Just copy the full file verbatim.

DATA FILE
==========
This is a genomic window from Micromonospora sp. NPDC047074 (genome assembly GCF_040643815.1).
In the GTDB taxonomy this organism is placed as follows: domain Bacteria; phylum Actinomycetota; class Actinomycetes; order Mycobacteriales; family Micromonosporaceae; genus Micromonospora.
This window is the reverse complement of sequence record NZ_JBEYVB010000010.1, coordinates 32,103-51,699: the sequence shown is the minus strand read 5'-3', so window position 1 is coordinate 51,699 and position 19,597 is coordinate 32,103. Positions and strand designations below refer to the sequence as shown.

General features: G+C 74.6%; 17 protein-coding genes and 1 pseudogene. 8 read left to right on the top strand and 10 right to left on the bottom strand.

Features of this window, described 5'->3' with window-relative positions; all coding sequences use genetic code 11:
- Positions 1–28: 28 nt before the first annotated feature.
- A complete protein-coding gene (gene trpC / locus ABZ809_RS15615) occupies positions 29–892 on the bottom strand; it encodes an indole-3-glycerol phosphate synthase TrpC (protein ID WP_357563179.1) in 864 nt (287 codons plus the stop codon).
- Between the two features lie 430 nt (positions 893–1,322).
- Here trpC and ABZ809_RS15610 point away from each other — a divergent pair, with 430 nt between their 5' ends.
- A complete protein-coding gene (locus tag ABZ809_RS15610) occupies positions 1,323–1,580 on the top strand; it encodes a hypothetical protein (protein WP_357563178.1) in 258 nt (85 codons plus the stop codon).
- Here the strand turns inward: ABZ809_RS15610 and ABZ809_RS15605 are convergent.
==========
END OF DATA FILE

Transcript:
This is a genomic window from Micromonospora sp. NPDC047074 (genome assembly GCF_040643815.1).
In the GTDB taxonomy this organism is placed as follows: domain Bacteria; phylum Actinomycetota; class Actinomycetes; order Mycobacteriales; family Micromonosporaceae; genus Micromonospora.
This window is the reverse complement of sequence record NZ_JBEYVB010000010.1, coordinates 32,103-51,699: the sequence shown is the minus strand read 5'-3', so window position 1 is coordinate 51,699 and position 19,597 is coordinate 32,103. Positions and strand designations below refer to the sequence as shown.

General features: G+C 74.6%; 17 protein-coding genes and 1 pseudogene. 8 read left to right on the top strand and 10 right to left on the bottom strand.

Features of this window, described 5'->3' with window-relative positions; all coding sequences use genetic code 11:
- Positions 1–28: 28 nt before the first annotated feature.
- A complete protein-coding gene (gene trpC / locus ABZ809_RS15615) occupies positions 29–892 on the bottom strand; it encodes an indole-3-glycerol phosphate synthase TrpC (protein ID WP_357563179.1) in 864 nt (287 codons plus the stop codon).
- Between the two features lie 430 nt (positions 893–1,322).
- Here trpC and ABZ809_RS15610 point away from each other — a divergent pair, with 430 nt between their 5' ends.
- A complete protein-coding gene (locus tag ABZ809_RS15610) occupies positions 1,323–1,580 on the top strand; it encodes a hypothetical protein (protein WP_357563178.1) in 258 nt (85 codons plus the stop codon).
- Here the strand turns inward: ABZ809_RS15610 and ABZ809_RS15605 are convergent.